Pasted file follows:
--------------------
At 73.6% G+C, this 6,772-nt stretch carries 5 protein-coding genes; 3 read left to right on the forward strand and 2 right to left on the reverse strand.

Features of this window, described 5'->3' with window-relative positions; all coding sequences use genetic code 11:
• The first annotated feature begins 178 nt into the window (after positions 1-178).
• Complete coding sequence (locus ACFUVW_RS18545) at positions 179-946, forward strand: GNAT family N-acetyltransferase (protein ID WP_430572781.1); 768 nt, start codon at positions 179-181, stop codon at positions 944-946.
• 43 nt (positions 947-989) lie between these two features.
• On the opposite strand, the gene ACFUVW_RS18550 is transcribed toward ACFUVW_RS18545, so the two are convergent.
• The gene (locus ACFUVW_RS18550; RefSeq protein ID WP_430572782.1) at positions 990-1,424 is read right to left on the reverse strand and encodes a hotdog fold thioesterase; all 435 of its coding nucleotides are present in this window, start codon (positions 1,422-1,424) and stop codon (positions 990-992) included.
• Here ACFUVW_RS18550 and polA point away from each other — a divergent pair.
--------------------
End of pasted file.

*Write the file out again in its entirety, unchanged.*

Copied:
At 73.6% G+C, this 6,772-nt stretch carries 5 protein-coding genes; 3 read left to right on the forward strand and 2 right to left on the reverse strand.

Features of this window, described 5'->3' with window-relative positions; all coding sequences use genetic code 11:
• The first annotated feature begins 178 nt into the window (after positions 1-178).
• Complete coding sequence (locus ACFUVW_RS18545) at positions 179-946, forward strand: GNAT family N-acetyltransferase (protein ID WP_430572781.1); 768 nt, start codon at positions 179-181, stop codon at positions 944-946.
• 43 nt (positions 947-989) lie between these two features.
• On the opposite strand, the gene ACFUVW_RS18550 is transcribed toward ACFUVW_RS18545, so the two are convergent.
• The gene (locus ACFUVW_RS18550; RefSeq protein ID WP_430572782.1) at positions 990-1,424 is read right to left on the reverse strand and encodes a hotdog fold thioesterase; all 435 of its coding nucleotides are present in this window, start codon (positions 1,422-1,424) and stop codon (positions 990-992) included.
• Here ACFUVW_RS18550 and polA point away from each other — a divergent pair.